Crêpes for Breakfast, Pancake Ice for Dessert
A. At a glance, Antarctica is a barren continent of mostly ice and extremes of cold.
B. But it also is home to unique wildlife and it is fragile.
C. The nations of the world have finally come to some agreement on why and how it should be preserved.
I. The Nature of Ecosystems
A. Overview of the Participants
1. Regions on the earth function as systems running on energy from the sun processed through various organisms.
2. Primary producers are autotrophs that can capture sunlight energy and incorporate it into organic compounds.
3. Consumers are heterotrophs that feed on tissues of other organisms.
a. Herbivores eat plants.
b. Carnivores eat animals.
c. Parasites reside in or on living hosts and extract energy from them.
d. Omnivores eat a variety of organisms.
4. Decomposers are also heterotrophs and include fungi and bacteria that extract energy from the remains or products of organisms.
5. Detritivores include small invertebrates that feed on partly decomposed particles of organic matter (detritus).
6. An ecosystem is a complex of organisms interacting with one another and with the physical environment.
a. Ecosystems are open systems through which energy flows and materials are cycled.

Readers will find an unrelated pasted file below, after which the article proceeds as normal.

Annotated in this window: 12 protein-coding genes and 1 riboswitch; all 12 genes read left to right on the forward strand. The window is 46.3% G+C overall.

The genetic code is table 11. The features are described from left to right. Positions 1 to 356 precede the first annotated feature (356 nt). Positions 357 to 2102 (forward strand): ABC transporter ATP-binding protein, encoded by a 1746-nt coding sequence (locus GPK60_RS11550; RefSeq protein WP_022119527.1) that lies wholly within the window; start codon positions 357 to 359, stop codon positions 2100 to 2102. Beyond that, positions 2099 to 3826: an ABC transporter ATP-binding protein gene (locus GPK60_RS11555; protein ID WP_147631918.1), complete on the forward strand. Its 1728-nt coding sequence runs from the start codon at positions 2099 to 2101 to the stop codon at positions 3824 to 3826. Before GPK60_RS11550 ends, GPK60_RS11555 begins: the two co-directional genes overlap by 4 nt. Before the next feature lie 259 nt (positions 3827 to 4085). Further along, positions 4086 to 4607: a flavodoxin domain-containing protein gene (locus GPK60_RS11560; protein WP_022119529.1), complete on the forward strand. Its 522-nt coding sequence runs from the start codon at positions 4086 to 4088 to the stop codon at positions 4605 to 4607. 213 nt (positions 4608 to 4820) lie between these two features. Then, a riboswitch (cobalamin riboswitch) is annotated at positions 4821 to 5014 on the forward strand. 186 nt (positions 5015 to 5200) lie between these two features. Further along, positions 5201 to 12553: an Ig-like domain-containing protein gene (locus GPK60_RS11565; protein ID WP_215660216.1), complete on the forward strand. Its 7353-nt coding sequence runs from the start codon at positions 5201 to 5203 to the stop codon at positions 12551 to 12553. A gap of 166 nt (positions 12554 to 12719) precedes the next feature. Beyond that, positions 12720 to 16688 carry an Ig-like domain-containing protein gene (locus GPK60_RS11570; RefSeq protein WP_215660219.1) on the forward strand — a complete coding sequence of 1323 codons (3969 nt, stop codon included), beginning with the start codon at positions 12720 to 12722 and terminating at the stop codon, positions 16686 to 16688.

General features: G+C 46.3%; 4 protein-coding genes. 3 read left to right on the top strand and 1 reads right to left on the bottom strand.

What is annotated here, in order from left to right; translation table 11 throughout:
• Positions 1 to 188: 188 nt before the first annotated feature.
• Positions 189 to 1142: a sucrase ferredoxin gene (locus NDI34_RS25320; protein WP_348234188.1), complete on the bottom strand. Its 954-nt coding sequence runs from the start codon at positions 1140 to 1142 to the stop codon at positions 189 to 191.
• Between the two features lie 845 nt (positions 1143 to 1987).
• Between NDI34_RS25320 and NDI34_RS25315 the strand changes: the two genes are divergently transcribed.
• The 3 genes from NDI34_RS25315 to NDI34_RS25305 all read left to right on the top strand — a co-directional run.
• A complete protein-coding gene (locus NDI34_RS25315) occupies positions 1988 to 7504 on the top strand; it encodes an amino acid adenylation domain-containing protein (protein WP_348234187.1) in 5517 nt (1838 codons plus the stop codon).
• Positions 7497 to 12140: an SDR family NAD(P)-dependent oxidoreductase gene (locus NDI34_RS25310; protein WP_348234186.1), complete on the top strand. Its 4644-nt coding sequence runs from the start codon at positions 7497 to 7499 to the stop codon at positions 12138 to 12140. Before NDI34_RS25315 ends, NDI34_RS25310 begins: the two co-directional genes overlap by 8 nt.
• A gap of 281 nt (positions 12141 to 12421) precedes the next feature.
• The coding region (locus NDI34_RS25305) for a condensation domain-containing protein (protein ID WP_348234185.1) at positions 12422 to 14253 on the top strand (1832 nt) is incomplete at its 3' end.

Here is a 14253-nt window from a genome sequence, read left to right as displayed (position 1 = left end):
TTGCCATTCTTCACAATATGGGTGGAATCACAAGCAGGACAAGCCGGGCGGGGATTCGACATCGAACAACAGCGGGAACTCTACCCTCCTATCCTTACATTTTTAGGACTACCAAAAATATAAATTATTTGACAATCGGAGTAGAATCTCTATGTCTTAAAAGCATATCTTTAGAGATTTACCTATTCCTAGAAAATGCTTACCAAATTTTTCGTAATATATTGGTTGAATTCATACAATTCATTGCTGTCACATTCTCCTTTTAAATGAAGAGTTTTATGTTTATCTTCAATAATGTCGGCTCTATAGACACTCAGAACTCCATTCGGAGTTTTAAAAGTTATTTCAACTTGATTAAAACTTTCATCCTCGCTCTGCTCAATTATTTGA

b. Ecosystems require energy and nutrient input and generate energy (usually as heat) and nutrient output.
B. Structure of Ecosystems
1. Trophic (“feeding”) levels are a hierarchy of energy transfers, or bluntly stated, “Who eats whom?”
a. Level 1 (closest to the energy source) consists of producers; level 2 comprises herbivores; and levels 3 and above are carnivores.
b. Decomposers feed on organisms from all levels.
2. Food chains cross-connect to form food webs.
a. A sequence of who eats whom is called a food chain; example: algae ——> fish ——> fisherman ——> shark.
b. Interconnected food chains comprise food webs in which the same food resource is often part of more than one food chain.
II. The Nature of Food Webs
A. How Many Energy Transfers?
1. Energy that producers initially capture passes through no more than four or five transfers.
2. Energy is lost at each transfer.
B. Two Categories of Food Webs
1. Energy flows into ecosystems from the sun.
a. Energy flows through ecosystems by way of grazing food webs, in which energy flows from plants to herbivores and then to carnivores.
b. In detrital food webs it flows mainly from plants through decomposers and detritivores.
2. Energy leaves ecosystems through heat losses generated by metabolism.
III. Focus on Science: Biological Magnification in Food Webs
IV. Studying Energy Flow Through Ecosystems
A. What Is Primary Productivity?
1. Primary productivity is the rate of photosynthesis for the ecosystem during a specified interval.
2. Net primary productivity is the rate of energy storage in plant tissues in excess of the rate of respiration by the plants themselves.
B. What Are Ecological Pyramids?
1. Trophic structure can be diagrammed as a pyramid in which producers form a base for successive tiers of consumers above them.
2. Pyramids can be of two basic types:
a. A biomass pyramid makes provision for differences in size of organisms by using the weight of the members in each trophic level.
b. An energy pyramid reflects the trophic structure most accurately because it is based on energy losses at each level.
V. Focus on Science: Energy Flow at Silver Springs
VI. Biogeochemical Cycles—An Overview